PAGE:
I was living in a 144-square-foot treehouse with my family the first time I encountered a herd of elk.
Straightening the quilt on one of the cots, I glimpsed movement through a window and rushed - barefoot - to the narrow deck to see what it was: a herd of 200 elk galloping along each rise and dip of the valley below the treehouse.
The vibration of their hoofbeats flowed across the land, up through my feet and, eventually, my heartbeat synchronized with it. It was the loudest quiet sound I’d ever heard.
Their long legs brushed and crushed the foliage as they ran, activating a perfume of mint, grass, wind, sage, soil, and fir needles overlaid with the scent of elk; which is not unlike that of a horse, though wilder and deeper.
Treehouse living was simply a stopgap in housing for my family as we built our modest home on the same land. But it ended up being much more.
Despite living in an elevated treehouse, I’d never felt more connected with the earth. Every day there was a new flower to study. A bird family made a nest in the eaves. A mini-museum of rocks, shells, sticks, bark, lichen, bones, and plants sprang up on the stairs. Squirrels explored the Lego houses my kids built on the deck.
But it was the elk herd that gave me something majestic to set my sights upon. From our perch in the treehouse, we watched the elk like some people watch television. A brief rainstorm would make it through the valley most afternoons, and the grasses and forbs grew to a rich blanket of emerald. The cows and calves fed on the abundant asters, daisies, dandelions, elk thistle, and grasses. Suspicious mothers were quick to turn heel, and we gave them a wide berth, changing the route of a walk or simply being quiet as we went about our day.
That autumn, I kept the windows of the treehouse open so we could listen to the bulls’ bugles ringing out. We had never heard anything so sonorous, urgent. Lying in our cots in the dark, I teased my kids that it wasn’t elk living in our small valley of the Gallatin Mountains, it was a herd of elephants. One day, we watched, rapt - two enormous bull elk, antlers locked, battling for control of a harem of females. Like the calls of the migrating Canada Geese in my childhood, the elk calls helped my body understand that autumn had arrived.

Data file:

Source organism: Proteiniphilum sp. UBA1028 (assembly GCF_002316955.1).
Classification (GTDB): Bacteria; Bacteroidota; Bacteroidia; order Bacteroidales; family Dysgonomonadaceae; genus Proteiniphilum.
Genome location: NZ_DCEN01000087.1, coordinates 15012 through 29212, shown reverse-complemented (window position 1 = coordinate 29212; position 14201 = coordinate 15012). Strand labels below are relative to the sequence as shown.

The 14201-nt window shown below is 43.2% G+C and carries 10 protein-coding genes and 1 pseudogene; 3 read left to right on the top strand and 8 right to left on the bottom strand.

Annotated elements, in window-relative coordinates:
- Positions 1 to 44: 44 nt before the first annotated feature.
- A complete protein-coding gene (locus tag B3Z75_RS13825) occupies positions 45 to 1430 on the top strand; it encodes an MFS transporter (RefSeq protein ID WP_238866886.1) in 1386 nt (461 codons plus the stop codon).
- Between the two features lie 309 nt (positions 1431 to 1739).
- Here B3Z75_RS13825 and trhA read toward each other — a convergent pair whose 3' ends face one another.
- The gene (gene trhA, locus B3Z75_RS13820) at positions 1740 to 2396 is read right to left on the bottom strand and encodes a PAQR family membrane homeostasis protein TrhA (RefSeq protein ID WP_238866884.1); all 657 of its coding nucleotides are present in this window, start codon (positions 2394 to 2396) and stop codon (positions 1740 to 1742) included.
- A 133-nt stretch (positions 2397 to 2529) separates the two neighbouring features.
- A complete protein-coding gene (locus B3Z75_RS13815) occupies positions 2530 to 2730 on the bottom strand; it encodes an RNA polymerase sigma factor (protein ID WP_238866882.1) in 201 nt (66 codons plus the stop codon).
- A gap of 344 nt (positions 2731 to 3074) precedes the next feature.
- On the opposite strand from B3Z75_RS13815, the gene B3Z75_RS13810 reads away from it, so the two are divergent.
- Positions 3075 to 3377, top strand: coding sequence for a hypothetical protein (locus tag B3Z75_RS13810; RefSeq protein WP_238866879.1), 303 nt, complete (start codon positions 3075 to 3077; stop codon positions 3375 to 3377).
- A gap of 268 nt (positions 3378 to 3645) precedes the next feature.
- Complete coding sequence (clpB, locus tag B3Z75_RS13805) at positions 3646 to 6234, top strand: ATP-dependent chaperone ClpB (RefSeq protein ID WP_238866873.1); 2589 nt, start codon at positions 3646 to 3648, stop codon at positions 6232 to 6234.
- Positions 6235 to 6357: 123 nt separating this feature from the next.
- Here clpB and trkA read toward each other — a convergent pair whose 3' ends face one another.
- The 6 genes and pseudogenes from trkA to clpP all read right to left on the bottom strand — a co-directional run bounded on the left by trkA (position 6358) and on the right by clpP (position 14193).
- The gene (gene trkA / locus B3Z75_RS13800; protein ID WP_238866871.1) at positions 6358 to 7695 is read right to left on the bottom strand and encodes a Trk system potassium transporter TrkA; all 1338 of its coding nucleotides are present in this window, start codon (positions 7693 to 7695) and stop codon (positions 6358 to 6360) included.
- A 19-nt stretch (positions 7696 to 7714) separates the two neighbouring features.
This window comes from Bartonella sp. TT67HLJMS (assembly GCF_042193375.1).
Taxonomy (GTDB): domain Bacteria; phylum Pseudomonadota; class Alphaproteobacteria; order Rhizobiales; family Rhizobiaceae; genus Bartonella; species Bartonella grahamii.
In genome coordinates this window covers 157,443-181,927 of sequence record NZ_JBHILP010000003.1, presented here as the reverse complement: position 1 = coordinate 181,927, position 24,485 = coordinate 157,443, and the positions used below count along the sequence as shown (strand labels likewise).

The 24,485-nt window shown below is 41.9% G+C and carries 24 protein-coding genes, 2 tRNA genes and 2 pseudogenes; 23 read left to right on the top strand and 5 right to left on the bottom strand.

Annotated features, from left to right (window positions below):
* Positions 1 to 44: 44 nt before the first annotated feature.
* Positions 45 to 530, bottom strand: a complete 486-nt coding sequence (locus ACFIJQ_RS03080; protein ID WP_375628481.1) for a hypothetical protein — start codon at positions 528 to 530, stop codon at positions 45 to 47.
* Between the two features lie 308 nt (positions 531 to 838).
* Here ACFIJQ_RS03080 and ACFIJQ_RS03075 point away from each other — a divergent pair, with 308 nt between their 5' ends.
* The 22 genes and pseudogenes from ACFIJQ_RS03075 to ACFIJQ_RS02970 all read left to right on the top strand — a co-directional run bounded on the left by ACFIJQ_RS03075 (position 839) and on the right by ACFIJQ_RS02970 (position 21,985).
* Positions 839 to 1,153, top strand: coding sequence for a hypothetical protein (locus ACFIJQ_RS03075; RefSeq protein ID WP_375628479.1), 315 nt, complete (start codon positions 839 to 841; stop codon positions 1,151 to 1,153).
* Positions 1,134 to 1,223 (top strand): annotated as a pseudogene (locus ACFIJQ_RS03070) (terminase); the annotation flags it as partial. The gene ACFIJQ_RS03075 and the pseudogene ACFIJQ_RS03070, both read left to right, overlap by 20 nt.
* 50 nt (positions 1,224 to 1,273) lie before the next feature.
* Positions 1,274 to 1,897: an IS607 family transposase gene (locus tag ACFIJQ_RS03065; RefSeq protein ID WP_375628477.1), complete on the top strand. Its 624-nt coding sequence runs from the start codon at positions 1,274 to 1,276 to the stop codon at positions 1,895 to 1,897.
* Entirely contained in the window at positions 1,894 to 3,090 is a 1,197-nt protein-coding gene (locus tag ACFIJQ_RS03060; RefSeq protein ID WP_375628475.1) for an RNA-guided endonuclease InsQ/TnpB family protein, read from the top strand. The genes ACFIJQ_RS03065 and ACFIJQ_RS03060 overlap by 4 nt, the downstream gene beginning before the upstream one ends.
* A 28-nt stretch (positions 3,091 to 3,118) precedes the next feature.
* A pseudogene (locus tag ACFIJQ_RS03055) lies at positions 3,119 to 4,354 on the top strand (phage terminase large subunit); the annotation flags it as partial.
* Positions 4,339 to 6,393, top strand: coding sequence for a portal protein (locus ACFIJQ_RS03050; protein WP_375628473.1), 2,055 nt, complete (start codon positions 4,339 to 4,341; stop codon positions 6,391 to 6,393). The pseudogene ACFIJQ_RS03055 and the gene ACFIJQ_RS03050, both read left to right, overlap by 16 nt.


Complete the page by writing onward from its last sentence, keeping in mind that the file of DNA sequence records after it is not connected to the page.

When an early autumn snowfall left 10 inches on the ground, the elk nestled in the fluffy snow amidst the stand of Douglas-fir trees where our treehouse stood. In the morning, we tromped through the snow, noting the oval-shaped depressions in the ground. We marked it as our first elk slumber party.
Two days before the permanent winter snow fell, we moved into our home. After a week of steady unpacking, it dawned on me that the valley was quiet. The elk were absent. They’d migrated downslope to the valley grasslands where they wintered.
That winter, we had winding conversations about living in tandem with the elk. Beeswax candles glowing, hot peppermint tea in hand, my family made plans. We talked about what stewardship looks like. We sketched plans to grow native plants where the soil surrounding our home had been disturbed by heavy machinery. We reached out to experts to find ways to make existing fencing in our area more wildlife friendly. We decided not to raise more fences, not to spray chemicals, not to get a dog.
And then early summer arrived and with it the heavily pregnant cows. Slowly, we began to recognize some individuals in the herd. We watched, through binoculars, as a cow elk gave birth. When the herd made their first run down the ridge and into the valley, we raised our arms over our heads in wonder and gratitude and welcomed them home.
Today’s Field Note was written in the Master Naturalist Course at the Montana Natural History Center. I’m Kelsi Turner for Field Notes, brought to you by the Montana Natural History Center, providing natural history education for schools and the public throughout Montana. For information on upcoming events and programs at the Center, call 406.327.0405 or visit our website at MontanaNaturalist.org.